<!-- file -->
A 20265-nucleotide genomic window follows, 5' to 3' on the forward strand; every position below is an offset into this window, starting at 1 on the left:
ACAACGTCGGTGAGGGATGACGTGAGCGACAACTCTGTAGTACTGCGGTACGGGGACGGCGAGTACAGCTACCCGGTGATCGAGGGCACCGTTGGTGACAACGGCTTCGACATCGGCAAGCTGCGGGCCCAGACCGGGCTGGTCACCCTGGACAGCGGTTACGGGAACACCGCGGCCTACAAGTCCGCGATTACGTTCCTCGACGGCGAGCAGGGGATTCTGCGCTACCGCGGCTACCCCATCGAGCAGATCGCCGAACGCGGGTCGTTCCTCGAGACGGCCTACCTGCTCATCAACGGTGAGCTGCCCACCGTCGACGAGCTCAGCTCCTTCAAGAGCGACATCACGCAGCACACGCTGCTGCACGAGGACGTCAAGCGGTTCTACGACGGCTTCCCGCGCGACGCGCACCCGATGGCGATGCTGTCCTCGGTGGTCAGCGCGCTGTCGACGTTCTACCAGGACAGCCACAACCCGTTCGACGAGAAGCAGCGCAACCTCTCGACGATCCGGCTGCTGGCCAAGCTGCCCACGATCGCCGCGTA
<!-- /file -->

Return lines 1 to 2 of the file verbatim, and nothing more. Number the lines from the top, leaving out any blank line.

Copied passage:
A 20265-nucleotide genomic window follows, 5' to 3' on the forward strand; every position below is an offset into this window, starting at 1 on the left:
ACAACGTCGGTGAGGGATGACGTGAGCGACAACTCTGTAGTACTGCGGTACGGGGACGGCGAGTACAGCTACCCGGTGATCGAGGGCACCGTTGGTGACAACGGCTTCGACATCGGCAAGCTGCGGGCCCAGACCGGGCTGGTCACCCTGGACAGCGGTTACGGGAACACCGCGGCCTACAAGTCCGCGATTACGTTCCTCGACGGCGAGCAGGGGATTCTGCGCTACCGCGGCTACCCCATCGAGCAGATCGCCGAACGCGGGTCGTTCCTCGAGACGGCCTACCTGCTCATCAACGGTGAGCTGCCCACCGTCGACGAGCTCAGCTCCTTCAAGAGCGACATCACGCAGCACACGCTGCTGCACGAGGACGTCAAGCGGTTCTACGACGGCTTCCCGCGCGACGCGCACCCGATGGCGATGCTGTCCTCGGTGGTCAGCGCGCTGTCGACGTTCTACCAGGACAGCCACAACCCGTTCGACGAGAAGCAGCGCAACCTCTCGACGATCCGGCTGCTGGCCAAGCTGCCCACGATCGCCGCGTA